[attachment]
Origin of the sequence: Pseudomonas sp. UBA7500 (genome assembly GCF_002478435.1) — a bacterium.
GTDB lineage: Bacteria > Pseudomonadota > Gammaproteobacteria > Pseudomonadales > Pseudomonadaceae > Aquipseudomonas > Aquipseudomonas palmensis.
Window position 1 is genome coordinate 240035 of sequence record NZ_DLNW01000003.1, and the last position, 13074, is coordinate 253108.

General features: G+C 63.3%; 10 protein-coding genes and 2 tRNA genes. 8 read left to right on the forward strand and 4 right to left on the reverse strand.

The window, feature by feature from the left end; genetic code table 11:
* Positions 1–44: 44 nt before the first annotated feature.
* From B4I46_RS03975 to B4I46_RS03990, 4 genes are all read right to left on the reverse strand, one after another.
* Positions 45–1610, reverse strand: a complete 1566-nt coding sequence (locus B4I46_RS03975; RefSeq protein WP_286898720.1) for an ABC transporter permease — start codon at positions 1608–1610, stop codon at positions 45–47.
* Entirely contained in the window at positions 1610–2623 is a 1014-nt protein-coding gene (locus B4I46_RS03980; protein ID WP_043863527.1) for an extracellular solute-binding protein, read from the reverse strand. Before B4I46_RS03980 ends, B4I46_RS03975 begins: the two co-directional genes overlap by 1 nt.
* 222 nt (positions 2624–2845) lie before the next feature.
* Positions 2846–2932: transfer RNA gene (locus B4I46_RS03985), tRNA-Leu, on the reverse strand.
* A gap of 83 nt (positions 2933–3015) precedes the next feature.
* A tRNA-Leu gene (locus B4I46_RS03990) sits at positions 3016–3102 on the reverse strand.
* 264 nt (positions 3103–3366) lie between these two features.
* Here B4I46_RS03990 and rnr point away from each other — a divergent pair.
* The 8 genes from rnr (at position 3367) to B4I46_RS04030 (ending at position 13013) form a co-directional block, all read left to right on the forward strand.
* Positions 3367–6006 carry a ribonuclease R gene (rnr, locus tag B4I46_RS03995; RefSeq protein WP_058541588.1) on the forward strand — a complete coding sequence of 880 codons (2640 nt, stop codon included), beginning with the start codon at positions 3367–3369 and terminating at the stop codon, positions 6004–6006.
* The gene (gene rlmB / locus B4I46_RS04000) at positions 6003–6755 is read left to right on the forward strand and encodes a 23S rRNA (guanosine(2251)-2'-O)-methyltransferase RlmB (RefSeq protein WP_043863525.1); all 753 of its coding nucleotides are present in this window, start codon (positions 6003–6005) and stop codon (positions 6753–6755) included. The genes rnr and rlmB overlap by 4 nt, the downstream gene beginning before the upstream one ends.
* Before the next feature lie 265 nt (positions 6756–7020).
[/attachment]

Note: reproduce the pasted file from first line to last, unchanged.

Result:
Origin of the sequence: Pseudomonas sp. UBA7500 (genome assembly GCF_002478435.1) — a bacterium.
GTDB lineage: Bacteria > Pseudomonadota > Gammaproteobacteria > Pseudomonadales > Pseudomonadaceae > Aquipseudomonas > Aquipseudomonas palmensis.
Window position 1 is genome coordinate 240035 of sequence record NZ_DLNW01000003.1, and the last position, 13074, is coordinate 253108.

General features: G+C 63.3%; 10 protein-coding genes and 2 tRNA genes. 8 read left to right on the forward strand and 4 right to left on the reverse strand.

The window, feature by feature from the left end; genetic code table 11:
* Positions 1–44: 44 nt before the first annotated feature.
* From B4I46_RS03975 to B4I46_RS03990, 4 genes are all read right to left on the reverse strand, one after another.
* Positions 45–1610, reverse strand: a complete 1566-nt coding sequence (locus B4I46_RS03975; RefSeq protein WP_286898720.1) for an ABC transporter permease — start codon at positions 1608–1610, stop codon at positions 45–47.
* Entirely contained in the window at positions 1610–2623 is a 1014-nt protein-coding gene (locus B4I46_RS03980; protein ID WP_043863527.1) for an extracellular solute-binding protein, read from the reverse strand. Before B4I46_RS03980 ends, B4I46_RS03975 begins: the two co-directional genes overlap by 1 nt.
* 222 nt (positions 2624–2845) lie before the next feature.
* Positions 2846–2932: transfer RNA gene (locus B4I46_RS03985), tRNA-Leu, on the reverse strand.
* A gap of 83 nt (positions 2933–3015) precedes the next feature.
* A tRNA-Leu gene (locus B4I46_RS03990) sits at positions 3016–3102 on the reverse strand.
* 264 nt (positions 3103–3366) lie between these two features.
* Here B4I46_RS03990 and rnr point away from each other — a divergent pair.
* The 8 genes from rnr (at position 3367) to B4I46_RS04030 (ending at position 13013) form a co-directional block, all read left to right on the forward strand.
* Positions 3367–6006 carry a ribonuclease R gene (rnr, locus tag B4I46_RS03995; RefSeq protein WP_058541588.1) on the forward strand — a complete coding sequence of 880 codons (2640 nt, stop codon included), beginning with the start codon at positions 3367–3369 and terminating at the stop codon, positions 6004–6006.
* The gene (gene rlmB / locus B4I46_RS04000) at positions 6003–6755 is read left to right on the forward strand and encodes a 23S rRNA (guanosine(2251)-2'-O)-methyltransferase RlmB (RefSeq protein WP_043863525.1); all 753 of its coding nucleotides are present in this window, start codon (positions 6003–6005) and stop codon (positions 6753–6755) included. The genes rnr and rlmB overlap by 4 nt, the downstream gene beginning before the upstream one ends.
* Before the next feature lie 265 nt (positions 6756–7020).